The benefits of this method are that it is a well-rounded program supervised by an Indian adept who has lived in America for over thirty years.
The Sivananda Hatha Yoga method of Swami Vishnu-Devananda is essentially the same as Integral Yoga, as the same master trained both teachers. Swami Vishnu-Devananda also has a valuable book referencing all the aspects of yoga practice, the Complete Illustrated Book of Yoga. The benefits of this method are a thorough practice in all the aspects of yoga to meditation. This method is popular, with over 7,000 teachers trained in a style that focused on twelve principal asanas.
Iyengar Yoga is named for its creator B. K. S. Iyengar of Poona, Maharasthra (West-central) India. Iyengar, also a student of Prof. Krishnamacharya, has become the trademark of popular yoga in the West. His book, Light on Yoga, has become an authoritative standard for thoroughness in asana. America's most popular yoga magazine, Yoga Journal, was founded by his students and remains a format of his teachings more than any other line of yoga. His yoga focuses on asanas done with precision, maintaining anatomical alignment, often with the use of props that he designed. The practice is physically challenging, and is often disrupted by the teacher giving adjustments and explaining the corrections to the students. Some teachers are known for giving only 3 or 4 poses in a 90-minute class.
Excerpted from structural YOGA therapy by Mukunda Stiles. Copyright © 2000 Mukunda Stiles. Excerpted by permission of Red Wheel/Weiser, LLC.
All rights reserved. No part of this excerpt may be reproduced or reprinted without permission in writing from the publisher.
Excerpts are provided by Dial-A-Book Inc. solely for the personal use of visitors to this web site.
List of Figures
List of Tables
Introduction: The Evolution of Structural Yoga Therapy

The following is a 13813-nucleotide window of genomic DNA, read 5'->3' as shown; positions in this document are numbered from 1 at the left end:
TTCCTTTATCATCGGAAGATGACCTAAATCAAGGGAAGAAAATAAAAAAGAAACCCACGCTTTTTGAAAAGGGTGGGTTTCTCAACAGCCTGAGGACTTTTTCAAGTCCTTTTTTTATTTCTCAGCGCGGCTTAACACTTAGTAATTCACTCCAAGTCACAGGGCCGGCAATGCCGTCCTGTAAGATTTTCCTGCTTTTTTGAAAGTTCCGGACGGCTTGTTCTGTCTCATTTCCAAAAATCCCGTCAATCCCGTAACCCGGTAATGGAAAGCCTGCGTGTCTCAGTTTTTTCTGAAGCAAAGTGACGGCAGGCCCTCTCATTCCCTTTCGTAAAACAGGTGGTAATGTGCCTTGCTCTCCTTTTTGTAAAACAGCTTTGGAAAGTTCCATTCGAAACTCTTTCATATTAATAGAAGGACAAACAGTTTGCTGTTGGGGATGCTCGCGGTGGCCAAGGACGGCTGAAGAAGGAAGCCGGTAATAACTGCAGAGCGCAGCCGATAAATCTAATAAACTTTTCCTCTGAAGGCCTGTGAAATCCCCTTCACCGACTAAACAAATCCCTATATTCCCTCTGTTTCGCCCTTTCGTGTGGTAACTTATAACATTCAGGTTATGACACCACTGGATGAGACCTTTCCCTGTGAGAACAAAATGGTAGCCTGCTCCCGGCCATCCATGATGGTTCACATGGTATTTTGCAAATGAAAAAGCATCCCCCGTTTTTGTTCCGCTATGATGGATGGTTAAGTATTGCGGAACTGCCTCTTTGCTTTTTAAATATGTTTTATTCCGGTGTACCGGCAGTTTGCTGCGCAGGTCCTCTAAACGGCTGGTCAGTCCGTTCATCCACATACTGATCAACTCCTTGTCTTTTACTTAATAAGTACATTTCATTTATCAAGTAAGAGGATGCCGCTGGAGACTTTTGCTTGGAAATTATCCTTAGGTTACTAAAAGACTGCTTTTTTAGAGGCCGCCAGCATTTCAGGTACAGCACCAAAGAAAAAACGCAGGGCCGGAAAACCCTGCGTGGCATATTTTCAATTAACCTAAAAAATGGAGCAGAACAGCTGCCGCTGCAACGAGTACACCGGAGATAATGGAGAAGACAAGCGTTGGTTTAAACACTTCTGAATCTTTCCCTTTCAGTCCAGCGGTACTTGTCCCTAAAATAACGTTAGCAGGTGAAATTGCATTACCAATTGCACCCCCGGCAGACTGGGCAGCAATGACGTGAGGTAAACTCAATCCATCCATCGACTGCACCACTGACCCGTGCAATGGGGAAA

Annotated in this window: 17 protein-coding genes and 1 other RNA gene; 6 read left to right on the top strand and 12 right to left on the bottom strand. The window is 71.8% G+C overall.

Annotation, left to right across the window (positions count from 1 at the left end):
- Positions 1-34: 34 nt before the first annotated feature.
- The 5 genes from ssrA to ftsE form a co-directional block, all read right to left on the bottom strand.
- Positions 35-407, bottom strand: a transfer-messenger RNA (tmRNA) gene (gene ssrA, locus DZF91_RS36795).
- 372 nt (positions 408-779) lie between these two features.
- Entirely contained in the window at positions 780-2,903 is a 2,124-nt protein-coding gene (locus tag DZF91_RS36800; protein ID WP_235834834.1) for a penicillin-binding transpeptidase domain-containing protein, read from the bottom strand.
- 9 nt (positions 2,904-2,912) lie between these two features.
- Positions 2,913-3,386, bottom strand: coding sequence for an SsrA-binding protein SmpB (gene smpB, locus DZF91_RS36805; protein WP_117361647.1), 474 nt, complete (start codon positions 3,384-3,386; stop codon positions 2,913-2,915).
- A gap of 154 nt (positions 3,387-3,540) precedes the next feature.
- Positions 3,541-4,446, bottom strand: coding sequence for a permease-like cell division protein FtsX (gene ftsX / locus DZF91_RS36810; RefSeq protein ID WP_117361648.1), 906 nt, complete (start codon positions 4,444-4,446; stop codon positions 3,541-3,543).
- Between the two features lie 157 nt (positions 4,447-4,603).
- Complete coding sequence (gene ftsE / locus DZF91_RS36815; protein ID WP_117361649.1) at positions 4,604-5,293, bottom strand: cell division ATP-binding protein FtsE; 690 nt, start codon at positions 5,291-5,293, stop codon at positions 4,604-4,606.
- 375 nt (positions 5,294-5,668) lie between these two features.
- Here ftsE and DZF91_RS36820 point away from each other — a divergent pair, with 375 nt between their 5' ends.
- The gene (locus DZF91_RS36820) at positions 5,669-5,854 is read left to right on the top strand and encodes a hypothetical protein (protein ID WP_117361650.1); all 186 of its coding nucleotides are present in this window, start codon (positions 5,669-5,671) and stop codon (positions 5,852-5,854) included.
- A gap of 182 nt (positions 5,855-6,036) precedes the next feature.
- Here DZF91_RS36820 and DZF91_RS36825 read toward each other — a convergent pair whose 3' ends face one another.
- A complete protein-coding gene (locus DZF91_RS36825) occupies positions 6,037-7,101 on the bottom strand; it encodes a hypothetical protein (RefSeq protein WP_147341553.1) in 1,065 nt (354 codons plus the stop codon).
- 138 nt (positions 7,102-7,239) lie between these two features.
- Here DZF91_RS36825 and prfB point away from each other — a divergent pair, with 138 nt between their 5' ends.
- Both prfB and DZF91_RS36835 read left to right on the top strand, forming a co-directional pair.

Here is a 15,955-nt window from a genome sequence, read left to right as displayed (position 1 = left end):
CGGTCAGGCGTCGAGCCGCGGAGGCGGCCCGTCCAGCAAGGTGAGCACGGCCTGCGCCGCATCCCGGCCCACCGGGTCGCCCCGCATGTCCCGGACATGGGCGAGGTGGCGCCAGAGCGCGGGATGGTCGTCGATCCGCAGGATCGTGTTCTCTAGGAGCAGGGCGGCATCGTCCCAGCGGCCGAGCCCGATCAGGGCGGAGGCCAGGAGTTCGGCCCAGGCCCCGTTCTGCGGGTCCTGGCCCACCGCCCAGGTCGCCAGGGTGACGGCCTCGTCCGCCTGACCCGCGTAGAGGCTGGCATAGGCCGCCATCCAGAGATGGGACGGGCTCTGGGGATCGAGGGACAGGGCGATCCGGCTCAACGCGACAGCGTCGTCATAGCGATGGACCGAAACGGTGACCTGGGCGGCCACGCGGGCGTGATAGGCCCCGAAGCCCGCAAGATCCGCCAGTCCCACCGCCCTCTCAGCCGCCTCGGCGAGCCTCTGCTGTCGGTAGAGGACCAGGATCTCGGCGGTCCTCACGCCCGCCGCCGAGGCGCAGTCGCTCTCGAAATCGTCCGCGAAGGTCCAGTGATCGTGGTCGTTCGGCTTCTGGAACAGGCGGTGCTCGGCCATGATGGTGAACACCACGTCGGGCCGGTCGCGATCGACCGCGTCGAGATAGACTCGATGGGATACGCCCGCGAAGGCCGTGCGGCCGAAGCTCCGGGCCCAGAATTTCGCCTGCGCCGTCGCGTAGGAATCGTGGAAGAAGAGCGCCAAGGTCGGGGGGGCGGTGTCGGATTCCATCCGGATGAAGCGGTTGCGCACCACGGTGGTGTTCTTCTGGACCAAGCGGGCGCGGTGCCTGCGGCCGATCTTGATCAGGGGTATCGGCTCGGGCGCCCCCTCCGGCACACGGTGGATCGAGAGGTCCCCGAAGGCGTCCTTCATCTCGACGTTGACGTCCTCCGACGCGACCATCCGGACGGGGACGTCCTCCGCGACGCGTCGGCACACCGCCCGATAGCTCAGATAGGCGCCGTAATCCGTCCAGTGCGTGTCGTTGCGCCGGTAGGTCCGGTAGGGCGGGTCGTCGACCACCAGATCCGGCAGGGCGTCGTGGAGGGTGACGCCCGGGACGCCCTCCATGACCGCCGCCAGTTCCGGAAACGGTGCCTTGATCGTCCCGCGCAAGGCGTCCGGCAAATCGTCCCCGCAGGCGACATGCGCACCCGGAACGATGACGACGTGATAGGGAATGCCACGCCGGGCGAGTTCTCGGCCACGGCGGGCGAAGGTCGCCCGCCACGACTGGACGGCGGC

Part One Origins and Theory of Yoga Practice
Chapter 1: What is Yoga?
Chapter 2: What is Hatha Yoga?
Chapter 3: Signs of Progress in Yoga Practices
Part Two Preparation for Practice
Chapter 4: Guidelines for Practice
Chapter 5: How Do I Find a Yoga Teacher?
Chapter 6: Remembering the Big Picture
Chapter 7: Yoga Breathing
Chapter 8: Sun Salutation: Surya Namaskar
Part Three The Benefits of Yoga Practice
Chapter 9: Physical Transformation
Chapter 10: Clarifying Intentions and Setting Goals
Chapter 11: Body Reading
Chapter 12: Common Postural Misalignments
Part Four Anatomy and Yoga
Chapter 13: What Is Joint Freedom?
Chapter 14: How Is Movement Created?
Chapter 15: The Joint-Freeing Series: Pavanmuktasana
Chapter 16: Anatomy and Mobility Assessment
Chapter 17: Optimizing Mobility and Strength
Chapter 18: Muscle Strengthening Using the Joint-Freeing Series
Chapter 19: Personalizing Structural Yoga
Part Five The Practice of Yoga Asanas
Chapter 20: Structural Yoga Asanas
Chapter 21: Asana Kinesiology
Part Six Yoga for Specific Goals
Chapter 22: Improving Posture
Chapter 23: Enhancing Body Awareness
Chapter 24: Increasing Strength
Chapter 25: Increasing Joint Freedom and Flexibility
Chapter 26: Cardiovascular Fitness
Chapter 27: Digestive Health
Chapter 28: Relief from Pain
Chapter 29: Managing Stress
Chapter 30: Strengthening the Immune System
Chapter 31: Meditation Training to Develop a Spiritual Practice
Chapter 32: Yoga Therapy Secrets
Chapter 33: A Complete Classical Yoga Practice
About the Author
Posted June 23, 2001
If you are a professional bodyworker, or just a beginner who is exploring their own body for the first time, this book is a must-have for your own practice, or library. Terms are simple, basic and to the point with great references.
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Posted December 8, 2008